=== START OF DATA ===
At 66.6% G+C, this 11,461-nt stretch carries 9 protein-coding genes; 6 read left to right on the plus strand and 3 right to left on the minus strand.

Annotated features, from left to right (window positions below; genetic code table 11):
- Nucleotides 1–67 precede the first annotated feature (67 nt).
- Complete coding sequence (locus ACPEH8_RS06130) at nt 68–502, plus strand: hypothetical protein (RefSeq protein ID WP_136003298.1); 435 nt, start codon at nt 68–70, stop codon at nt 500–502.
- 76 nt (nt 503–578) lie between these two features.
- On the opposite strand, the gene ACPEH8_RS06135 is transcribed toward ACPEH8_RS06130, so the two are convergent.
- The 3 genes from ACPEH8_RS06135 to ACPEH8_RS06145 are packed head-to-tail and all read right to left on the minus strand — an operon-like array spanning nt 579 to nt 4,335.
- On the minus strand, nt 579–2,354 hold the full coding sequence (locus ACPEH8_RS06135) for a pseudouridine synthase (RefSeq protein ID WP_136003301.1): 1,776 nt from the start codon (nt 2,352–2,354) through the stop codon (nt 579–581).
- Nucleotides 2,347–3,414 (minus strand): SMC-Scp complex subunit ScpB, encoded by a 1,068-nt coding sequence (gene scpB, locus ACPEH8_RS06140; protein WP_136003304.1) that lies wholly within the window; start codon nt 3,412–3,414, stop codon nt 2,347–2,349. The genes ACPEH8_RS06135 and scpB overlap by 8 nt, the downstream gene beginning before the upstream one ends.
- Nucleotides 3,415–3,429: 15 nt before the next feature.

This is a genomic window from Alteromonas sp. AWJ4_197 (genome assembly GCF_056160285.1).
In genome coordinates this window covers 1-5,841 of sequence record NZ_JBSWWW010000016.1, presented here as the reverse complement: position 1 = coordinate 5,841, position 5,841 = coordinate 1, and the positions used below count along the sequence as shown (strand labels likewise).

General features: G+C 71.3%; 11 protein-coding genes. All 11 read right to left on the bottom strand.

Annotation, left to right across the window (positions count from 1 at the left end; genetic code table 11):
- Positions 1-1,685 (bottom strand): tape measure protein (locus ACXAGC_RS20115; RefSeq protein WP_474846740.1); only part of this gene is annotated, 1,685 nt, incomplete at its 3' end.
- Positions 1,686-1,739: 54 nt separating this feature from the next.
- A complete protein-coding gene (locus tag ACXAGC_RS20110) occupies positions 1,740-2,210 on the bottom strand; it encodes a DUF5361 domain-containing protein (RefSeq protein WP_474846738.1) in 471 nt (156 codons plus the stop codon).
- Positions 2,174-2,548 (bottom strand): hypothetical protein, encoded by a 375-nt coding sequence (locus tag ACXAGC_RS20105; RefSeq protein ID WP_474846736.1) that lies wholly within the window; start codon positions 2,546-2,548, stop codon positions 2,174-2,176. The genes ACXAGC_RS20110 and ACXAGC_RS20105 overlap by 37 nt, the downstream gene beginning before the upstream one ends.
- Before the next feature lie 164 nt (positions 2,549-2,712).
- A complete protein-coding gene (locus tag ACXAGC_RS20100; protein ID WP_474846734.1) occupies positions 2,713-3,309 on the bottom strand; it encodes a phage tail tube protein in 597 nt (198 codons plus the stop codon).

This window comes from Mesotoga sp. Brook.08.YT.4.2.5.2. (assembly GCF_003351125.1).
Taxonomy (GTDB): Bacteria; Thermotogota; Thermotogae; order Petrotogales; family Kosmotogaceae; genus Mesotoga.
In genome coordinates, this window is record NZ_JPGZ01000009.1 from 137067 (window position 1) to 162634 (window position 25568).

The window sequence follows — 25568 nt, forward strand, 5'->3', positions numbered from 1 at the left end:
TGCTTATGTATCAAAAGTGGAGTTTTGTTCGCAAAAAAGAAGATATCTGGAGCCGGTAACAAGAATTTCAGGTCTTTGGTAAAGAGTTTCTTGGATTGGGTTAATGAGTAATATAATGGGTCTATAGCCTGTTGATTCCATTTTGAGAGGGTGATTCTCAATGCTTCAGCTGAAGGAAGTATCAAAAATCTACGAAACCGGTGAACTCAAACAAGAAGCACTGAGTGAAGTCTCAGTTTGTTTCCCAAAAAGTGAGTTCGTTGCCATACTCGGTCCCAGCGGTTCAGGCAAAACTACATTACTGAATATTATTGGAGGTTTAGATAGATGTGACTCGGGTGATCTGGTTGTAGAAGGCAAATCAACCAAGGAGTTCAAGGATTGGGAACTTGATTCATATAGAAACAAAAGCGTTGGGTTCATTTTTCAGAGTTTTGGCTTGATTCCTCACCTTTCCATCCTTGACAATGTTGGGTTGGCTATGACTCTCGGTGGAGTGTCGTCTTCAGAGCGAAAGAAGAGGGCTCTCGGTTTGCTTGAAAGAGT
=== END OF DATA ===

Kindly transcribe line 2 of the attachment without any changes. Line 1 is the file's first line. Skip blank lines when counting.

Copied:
Annotated features, from left to right (window positions below; genetic code table 11):